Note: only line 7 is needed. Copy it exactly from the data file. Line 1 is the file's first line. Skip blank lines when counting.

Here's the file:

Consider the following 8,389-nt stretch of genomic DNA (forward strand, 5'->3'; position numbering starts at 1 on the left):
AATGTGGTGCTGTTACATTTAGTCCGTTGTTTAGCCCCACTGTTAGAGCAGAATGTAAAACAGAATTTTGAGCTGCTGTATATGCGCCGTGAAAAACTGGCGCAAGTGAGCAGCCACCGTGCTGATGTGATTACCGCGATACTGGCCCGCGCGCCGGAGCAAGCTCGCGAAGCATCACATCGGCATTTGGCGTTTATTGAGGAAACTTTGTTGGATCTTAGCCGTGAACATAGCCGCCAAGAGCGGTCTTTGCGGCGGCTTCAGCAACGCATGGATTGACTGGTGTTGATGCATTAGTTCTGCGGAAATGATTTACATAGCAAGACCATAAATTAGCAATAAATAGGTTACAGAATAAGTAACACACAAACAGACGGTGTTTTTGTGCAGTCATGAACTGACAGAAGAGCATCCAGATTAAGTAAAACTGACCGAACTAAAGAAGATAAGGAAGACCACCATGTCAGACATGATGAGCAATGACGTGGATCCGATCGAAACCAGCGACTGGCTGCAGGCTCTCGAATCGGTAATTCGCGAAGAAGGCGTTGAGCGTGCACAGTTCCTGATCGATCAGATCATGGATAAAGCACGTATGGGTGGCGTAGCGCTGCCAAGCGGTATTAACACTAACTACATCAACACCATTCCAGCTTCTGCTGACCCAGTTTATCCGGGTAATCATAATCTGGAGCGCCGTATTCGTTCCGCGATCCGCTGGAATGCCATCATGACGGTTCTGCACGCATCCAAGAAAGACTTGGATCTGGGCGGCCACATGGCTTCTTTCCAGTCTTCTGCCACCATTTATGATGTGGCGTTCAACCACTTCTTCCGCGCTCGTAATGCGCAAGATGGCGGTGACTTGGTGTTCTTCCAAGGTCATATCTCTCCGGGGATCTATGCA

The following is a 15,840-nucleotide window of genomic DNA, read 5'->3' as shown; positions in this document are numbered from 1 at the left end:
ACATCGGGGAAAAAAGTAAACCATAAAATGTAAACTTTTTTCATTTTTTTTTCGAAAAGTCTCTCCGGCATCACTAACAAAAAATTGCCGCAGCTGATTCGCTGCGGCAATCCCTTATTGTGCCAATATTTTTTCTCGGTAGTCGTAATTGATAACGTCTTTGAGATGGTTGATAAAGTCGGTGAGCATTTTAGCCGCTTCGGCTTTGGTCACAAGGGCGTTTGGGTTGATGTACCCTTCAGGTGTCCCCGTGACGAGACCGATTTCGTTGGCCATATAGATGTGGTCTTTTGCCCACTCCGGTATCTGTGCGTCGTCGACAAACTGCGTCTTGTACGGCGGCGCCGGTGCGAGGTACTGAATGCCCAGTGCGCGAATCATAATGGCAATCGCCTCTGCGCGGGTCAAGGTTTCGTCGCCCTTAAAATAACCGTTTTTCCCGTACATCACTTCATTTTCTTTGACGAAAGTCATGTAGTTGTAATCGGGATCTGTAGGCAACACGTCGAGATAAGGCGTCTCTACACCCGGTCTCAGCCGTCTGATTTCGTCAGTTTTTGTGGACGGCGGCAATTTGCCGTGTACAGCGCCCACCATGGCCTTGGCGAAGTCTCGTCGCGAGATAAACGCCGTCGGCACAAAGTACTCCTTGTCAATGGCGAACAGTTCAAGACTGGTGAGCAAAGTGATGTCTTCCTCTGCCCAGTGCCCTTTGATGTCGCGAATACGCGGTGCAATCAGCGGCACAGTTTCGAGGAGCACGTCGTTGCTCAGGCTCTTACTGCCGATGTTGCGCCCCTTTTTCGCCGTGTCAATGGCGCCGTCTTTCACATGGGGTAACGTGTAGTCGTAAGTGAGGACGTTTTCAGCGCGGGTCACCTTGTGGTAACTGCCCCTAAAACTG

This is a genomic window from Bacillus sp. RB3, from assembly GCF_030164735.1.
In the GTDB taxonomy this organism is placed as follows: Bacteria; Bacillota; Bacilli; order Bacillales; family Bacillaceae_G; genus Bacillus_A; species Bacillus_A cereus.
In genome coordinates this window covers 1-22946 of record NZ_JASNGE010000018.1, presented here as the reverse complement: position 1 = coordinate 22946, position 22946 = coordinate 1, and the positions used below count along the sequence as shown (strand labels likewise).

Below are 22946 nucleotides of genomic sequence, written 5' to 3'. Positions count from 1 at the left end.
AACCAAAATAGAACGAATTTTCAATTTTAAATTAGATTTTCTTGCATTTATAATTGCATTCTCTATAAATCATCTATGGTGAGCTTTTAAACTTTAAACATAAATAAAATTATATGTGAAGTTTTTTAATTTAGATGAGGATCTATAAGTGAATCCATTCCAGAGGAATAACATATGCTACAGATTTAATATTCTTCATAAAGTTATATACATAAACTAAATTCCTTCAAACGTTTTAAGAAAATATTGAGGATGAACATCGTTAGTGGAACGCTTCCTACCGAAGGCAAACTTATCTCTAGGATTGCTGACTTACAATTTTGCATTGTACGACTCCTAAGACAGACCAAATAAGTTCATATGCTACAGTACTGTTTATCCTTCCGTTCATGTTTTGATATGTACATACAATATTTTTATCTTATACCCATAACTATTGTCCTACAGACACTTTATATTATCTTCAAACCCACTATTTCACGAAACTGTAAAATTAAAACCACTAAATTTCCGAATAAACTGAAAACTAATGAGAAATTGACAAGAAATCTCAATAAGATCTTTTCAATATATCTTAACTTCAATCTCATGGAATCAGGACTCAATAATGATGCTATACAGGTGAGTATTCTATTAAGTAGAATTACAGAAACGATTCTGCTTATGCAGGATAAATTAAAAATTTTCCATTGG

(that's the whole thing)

In genome coordinates this window covers 1-22946 of record NZ_JASNGE010000018.1, presented here as the reverse complement: position 1 = coordinate 22946, position 22946 = coordinate 1, and the positions used below count along the sequence as shown (strand labels likewise).